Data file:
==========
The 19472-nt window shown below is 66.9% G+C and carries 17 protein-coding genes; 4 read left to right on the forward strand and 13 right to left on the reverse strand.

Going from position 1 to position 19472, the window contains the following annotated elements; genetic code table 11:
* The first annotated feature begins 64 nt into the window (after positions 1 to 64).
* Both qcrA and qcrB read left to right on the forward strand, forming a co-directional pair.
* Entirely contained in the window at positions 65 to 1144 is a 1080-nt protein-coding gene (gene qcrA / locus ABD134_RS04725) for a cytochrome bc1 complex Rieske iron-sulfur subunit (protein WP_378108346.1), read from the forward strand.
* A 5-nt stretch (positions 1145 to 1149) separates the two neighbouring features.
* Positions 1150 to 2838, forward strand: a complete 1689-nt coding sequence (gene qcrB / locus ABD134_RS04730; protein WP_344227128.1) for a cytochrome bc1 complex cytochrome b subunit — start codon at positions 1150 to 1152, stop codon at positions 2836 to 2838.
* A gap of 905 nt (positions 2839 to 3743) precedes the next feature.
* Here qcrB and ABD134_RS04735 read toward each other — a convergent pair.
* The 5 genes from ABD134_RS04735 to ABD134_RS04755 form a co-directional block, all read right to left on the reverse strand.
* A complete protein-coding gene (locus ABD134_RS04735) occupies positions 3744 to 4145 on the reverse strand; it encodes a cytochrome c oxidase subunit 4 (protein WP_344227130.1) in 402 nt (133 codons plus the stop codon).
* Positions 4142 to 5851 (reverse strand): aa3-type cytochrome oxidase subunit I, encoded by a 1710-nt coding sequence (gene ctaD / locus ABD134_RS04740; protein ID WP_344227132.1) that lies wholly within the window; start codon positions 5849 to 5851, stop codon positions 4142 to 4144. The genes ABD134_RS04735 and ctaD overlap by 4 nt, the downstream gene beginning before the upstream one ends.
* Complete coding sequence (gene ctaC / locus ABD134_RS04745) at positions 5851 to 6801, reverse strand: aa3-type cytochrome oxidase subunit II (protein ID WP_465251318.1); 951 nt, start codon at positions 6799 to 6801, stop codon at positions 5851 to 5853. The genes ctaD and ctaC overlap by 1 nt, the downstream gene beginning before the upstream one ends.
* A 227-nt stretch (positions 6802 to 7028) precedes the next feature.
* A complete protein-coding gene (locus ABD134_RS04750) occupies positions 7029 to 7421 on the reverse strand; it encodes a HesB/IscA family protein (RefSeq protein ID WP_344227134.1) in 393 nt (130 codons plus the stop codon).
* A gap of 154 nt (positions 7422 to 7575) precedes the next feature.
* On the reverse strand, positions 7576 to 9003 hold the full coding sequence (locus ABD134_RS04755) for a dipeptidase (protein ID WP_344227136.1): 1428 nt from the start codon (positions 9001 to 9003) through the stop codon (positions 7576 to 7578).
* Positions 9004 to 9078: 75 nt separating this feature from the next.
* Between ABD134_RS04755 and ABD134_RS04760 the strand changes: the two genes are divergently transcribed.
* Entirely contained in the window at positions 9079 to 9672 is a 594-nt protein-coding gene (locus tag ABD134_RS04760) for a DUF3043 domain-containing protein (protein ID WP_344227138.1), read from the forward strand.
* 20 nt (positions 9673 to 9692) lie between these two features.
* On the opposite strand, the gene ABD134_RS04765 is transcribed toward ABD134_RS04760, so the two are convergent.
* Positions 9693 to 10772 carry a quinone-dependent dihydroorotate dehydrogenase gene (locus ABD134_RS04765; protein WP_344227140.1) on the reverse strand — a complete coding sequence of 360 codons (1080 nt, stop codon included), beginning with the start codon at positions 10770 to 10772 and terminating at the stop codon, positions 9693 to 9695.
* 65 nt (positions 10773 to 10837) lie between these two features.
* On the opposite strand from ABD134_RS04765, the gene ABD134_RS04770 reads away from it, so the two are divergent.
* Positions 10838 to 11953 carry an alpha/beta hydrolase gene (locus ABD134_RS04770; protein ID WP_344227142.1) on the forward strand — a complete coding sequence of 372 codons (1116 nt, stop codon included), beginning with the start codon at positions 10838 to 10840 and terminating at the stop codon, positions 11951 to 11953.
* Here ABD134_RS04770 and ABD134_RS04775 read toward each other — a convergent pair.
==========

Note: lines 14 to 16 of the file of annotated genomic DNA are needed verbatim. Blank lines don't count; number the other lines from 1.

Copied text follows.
* A 227-nt stretch (positions 6802 to 7028) precedes the next feature.
* A complete protein-coding gene (locus ABD134_RS04750) occupies positions 7029 to 7421 on the reverse strand; it encodes a HesB/IscA family protein (RefSeq protein ID WP_344227134.1) in 393 nt (130 codons plus the stop codon).
* A gap of 154 nt (positions 7422 to 7575) precedes the next feature.